Good morning, Yeshua and Robert!
A few days ago, I mentioned how Howard Carmichael, now at Auckland University, is one of the world's leading quantum physicists. Yesterday, I had a chance to get deep into the next to last chapter of his two volume set, Statistical Methods in Quantum Optics -- and I can say a bit more about how and why he is unique and important.
But where to begin?
Even in philosophy -- every decent philosopher who studies quantum physics knows about the classic important little book by J.S. Bell, called The Speakable and Unspeakable in Quantum Mechanics. That book is the primary source which a whole lot of secondary speculation and philosophizing comes from. It is not light reading like a newspaper, and many lighter books basically try to explain what Bell's book actually says. But Bell's book is much, much easier to understand than Carmichael's.
It shouldn't surprise anyone that Bell's book is a primary source of information about "Bell's Theorem experiments," the most decisive experiments ever done to "prove that quantum mechanics is right, that the universe really is weird, and that classical physics (including Einstein) was wrong." As it happens, the most important Bell's Theorem which he describes in his book was actually proven in a paper by Clauser, Horne, Shimony and Holt (CHSH) -- and, since Holt was a classmate of mine at Harvard, I rely on sources which are more primary than Bell's book. About a month ago, I posted a paper at http://arxiv.org on "lumped parameter modeling" which reviews the Bell's Theorem experiment in some detail, using RELATIVELY simple math.
Bells book is famous for making the argument: "Now that we have done this experiment, we know that the true laws of physics could be realistic (there exists an objective reality!) or local (no action at a distance), BUT NOT BOTH. The only possible way to build a theory of physics which fits experiment, and describes the evolution of objective reality, is to build a NONLOCAL theory, a theory which allows action at a distance."
Many people became very excited about this, and it helped create a boom of interest in "Bohmian" physics, one way to try to develop a nonlocal theory. The devotees would not want to give up.. but it essentially did not work, because the only way to make it work was to assume a parallel universe or multiverse theory, which people like Everett and Wheeler and David Deutch of Oxford already did.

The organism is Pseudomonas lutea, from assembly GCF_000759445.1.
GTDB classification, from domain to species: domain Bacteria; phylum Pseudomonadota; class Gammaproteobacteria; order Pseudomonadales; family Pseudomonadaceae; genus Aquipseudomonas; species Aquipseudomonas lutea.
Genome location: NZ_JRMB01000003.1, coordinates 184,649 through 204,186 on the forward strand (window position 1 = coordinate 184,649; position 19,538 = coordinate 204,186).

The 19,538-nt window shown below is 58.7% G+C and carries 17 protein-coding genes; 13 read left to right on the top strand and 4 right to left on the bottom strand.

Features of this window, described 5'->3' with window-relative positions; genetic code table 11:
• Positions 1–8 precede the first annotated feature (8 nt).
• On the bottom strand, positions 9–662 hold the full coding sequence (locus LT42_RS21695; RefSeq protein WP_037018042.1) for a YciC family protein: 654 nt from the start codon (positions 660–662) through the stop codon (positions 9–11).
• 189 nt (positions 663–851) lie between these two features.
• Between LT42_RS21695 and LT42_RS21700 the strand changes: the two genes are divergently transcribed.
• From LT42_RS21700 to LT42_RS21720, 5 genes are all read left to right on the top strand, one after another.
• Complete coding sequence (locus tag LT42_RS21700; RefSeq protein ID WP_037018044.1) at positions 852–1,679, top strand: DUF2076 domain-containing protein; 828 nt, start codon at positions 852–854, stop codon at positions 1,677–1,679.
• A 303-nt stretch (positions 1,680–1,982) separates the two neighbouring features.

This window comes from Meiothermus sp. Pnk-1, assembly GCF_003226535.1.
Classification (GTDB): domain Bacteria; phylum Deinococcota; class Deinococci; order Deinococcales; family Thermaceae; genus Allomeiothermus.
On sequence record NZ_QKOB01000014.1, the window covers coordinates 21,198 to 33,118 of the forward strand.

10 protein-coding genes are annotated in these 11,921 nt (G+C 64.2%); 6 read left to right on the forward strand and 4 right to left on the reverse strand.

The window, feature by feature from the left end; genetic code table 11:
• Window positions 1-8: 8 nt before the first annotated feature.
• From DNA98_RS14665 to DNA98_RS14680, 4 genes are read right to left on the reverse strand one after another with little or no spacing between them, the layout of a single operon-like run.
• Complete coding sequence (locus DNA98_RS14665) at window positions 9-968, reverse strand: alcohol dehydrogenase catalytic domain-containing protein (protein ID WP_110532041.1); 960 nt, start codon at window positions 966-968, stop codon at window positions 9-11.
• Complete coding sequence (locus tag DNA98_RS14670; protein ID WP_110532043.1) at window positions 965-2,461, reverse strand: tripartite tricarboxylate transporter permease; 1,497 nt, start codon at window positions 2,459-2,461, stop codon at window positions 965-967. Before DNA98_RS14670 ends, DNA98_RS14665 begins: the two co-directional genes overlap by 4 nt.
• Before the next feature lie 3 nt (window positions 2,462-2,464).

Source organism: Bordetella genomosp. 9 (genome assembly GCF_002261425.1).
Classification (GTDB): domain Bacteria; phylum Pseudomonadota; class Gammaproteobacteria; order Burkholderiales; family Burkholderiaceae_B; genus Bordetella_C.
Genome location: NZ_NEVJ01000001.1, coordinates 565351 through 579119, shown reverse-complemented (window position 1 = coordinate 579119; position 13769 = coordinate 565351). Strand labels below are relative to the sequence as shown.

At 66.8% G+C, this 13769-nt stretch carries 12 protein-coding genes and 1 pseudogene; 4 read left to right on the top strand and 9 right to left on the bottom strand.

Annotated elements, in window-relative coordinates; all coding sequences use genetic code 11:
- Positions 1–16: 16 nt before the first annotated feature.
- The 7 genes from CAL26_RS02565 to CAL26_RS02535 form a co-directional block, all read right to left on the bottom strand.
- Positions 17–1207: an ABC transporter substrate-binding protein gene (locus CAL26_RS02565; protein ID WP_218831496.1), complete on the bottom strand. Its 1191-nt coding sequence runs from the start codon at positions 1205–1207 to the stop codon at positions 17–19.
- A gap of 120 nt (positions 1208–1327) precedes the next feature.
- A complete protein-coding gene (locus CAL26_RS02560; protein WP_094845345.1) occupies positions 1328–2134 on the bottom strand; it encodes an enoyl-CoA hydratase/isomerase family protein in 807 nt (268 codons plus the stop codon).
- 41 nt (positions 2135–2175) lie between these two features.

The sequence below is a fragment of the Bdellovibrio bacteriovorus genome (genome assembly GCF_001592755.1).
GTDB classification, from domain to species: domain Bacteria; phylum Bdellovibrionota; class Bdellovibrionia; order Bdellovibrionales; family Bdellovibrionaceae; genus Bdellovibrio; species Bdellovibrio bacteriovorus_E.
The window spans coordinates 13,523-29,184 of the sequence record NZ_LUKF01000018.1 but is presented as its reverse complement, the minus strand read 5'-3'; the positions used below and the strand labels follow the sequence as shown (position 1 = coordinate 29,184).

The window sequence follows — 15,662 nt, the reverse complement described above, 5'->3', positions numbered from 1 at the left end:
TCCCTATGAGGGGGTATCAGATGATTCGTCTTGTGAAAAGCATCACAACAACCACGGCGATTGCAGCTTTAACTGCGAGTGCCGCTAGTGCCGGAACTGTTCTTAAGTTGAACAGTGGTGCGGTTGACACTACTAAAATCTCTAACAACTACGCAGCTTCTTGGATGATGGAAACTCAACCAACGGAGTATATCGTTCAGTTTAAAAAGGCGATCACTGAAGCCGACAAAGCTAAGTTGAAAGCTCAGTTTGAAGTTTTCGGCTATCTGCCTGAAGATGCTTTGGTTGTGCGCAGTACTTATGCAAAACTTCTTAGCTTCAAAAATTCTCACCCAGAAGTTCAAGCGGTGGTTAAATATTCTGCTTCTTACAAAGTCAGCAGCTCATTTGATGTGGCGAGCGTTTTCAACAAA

Personally, I suspect that the true cosmos DOES have more than the 3+1 dimensions of space and time that we see every day in the physics lab... but studying 3+1 dimensions is like studying the mouse brain; it is a key step on the way to understanding more, and we can't achieve that step if we let ourselves be distracted by fantasies like .. superstrings... whatever.
What Carmichael really shows in his chapter 17 is a nonlocal but realistic model
in 3+1 dimensions that actually works, in the realm of quantum optics, the area where quantum theory is best known and tested in a solid empirical way -- yet with deep mathematics used to come to grips with empirical reality.
But it's also not easy to read. Carmichael has been pushing his mind to the utmost of what it can handle, and moved away from the soporific culture of lemmings which degrades a lot of the basic science in the rest of the world. I can empathize with that; on one level, I am fully immersed into connection with the "noosphere" of the earth, the collective thinking... but I also can and do pull away from it at times, to try to get a higher perspective. Clearly he has done some of the same.
But as I said... though in a way different from what I might have expected before reading that chapter.. I still see a step beyond. Transitions can be local, and the physics can be totally local, if one gets past the implicitly forward time-marching he imposes on his models of discrete quantum transitions. One also does not need the usual zero point energy, either, to explain things like Vertical Cavity Surface Emitting Lasers (VCSELS), a very important piece of our database of knowledge about physics; the future can take over the job he now assigns to that energy.
Robert may wonder: where did the solitons go? I don't see light as made up of solitons.
Again, it's a step=at-a-time mouse brain kind of story. The solitons are as crucial as ever --
to a later chapter of the story, getting deeper into fermions (which do have a kind of quantizing effect on light).